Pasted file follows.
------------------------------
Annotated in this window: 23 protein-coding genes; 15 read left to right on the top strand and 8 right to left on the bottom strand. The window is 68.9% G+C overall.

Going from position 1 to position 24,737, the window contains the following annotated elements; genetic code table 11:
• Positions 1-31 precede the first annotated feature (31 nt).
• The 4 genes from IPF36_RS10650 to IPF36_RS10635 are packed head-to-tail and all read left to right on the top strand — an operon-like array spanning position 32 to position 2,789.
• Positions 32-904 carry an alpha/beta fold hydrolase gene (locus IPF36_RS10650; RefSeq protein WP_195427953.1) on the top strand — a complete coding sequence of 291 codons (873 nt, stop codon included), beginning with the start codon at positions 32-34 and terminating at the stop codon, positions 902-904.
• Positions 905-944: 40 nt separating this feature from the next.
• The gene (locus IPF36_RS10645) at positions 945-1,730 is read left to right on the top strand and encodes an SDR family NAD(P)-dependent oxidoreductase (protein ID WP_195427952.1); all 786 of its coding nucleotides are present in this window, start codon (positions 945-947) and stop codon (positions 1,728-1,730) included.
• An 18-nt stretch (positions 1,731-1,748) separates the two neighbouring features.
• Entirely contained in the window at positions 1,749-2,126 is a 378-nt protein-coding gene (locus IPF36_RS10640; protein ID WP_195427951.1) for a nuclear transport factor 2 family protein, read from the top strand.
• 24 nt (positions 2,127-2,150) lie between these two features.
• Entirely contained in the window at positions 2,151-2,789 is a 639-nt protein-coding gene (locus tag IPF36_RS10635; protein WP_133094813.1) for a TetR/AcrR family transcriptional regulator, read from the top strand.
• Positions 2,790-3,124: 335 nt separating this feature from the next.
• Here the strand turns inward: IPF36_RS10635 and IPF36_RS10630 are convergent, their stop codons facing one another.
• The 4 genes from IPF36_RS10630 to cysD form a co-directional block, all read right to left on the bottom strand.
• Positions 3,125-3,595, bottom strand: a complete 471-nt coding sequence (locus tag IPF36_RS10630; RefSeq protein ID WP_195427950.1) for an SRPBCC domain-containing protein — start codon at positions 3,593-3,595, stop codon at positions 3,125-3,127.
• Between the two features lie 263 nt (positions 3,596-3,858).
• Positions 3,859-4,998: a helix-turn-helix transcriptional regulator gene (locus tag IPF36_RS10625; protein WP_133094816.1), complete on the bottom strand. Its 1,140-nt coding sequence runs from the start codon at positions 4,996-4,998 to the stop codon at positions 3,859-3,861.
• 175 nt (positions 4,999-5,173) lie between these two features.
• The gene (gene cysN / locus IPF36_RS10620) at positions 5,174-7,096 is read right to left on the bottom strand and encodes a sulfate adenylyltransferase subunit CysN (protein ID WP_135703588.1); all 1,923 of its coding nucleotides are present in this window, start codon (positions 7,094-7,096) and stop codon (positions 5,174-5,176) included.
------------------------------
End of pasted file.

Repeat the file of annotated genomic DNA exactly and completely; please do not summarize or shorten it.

Annotated in this window: 23 protein-coding genes; 15 read left to right on the top strand and 8 right to left on the bottom strand. The window is 68.9% G+C overall.

Going from position 1 to position 24,737, the window contains the following annotated elements; genetic code table 11:
• Positions 1-31 precede the first annotated feature (31 nt).
• The 4 genes from IPF36_RS10650 to IPF36_RS10635 are packed head-to-tail and all read left to right on the top strand — an operon-like array spanning position 32 to position 2,789.
• Positions 32-904 carry an alpha/beta fold hydrolase gene (locus IPF36_RS10650; RefSeq protein WP_195427953.1) on the top strand — a complete coding sequence of 291 codons (873 nt, stop codon included), beginning with the start codon at positions 32-34 and terminating at the stop codon, positions 902-904.
• Positions 905-944: 40 nt separating this feature from the next.
• The gene (locus IPF36_RS10645) at positions 945-1,730 is read left to right on the top strand and encodes an SDR family NAD(P)-dependent oxidoreductase (protein ID WP_195427952.1); all 786 of its coding nucleotides are present in this window, start codon (positions 945-947) and stop codon (positions 1,728-1,730) included.
• An 18-nt stretch (positions 1,731-1,748) separates the two neighbouring features.
• Entirely contained in the window at positions 1,749-2,126 is a 378-nt protein-coding gene (locus IPF36_RS10640; protein ID WP_195427951.1) for a nuclear transport factor 2 family protein, read from the top strand.
• 24 nt (positions 2,127-2,150) lie between these two features.
• Entirely contained in the window at positions 2,151-2,789 is a 639-nt protein-coding gene (locus tag IPF36_RS10635; protein WP_133094813.1) for a TetR/AcrR family transcriptional regulator, read from the top strand.
• Positions 2,790-3,124: 335 nt separating this feature from the next.
• Here the strand turns inward: IPF36_RS10635 and IPF36_RS10630 are convergent, their stop codons facing one another.
• The 4 genes from IPF36_RS10630 to cysD form a co-directional block, all read right to left on the bottom strand.
• Positions 3,125-3,595, bottom strand: a complete 471-nt coding sequence (locus tag IPF36_RS10630; RefSeq protein ID WP_195427950.1) for an SRPBCC domain-containing protein — start codon at positions 3,593-3,595, stop codon at positions 3,125-3,127.
• Between the two features lie 263 nt (positions 3,596-3,858).
• Positions 3,859-4,998: a helix-turn-helix transcriptional regulator gene (locus tag IPF36_RS10625; protein WP_133094816.1), complete on the bottom strand. Its 1,140-nt coding sequence runs from the start codon at positions 4,996-4,998 to the stop codon at positions 3,859-3,861.
• 175 nt (positions 4,999-5,173) lie between these two features.
• The gene (gene cysN / locus IPF36_RS10620) at positions 5,174-7,096 is read right to left on the bottom strand and encodes a sulfate adenylyltransferase subunit CysN (protein ID WP_135703588.1); all 1,923 of its coding nucleotides are present in this window, start codon (positions 7,094-7,096) and stop codon (positions 5,174-5,176) included.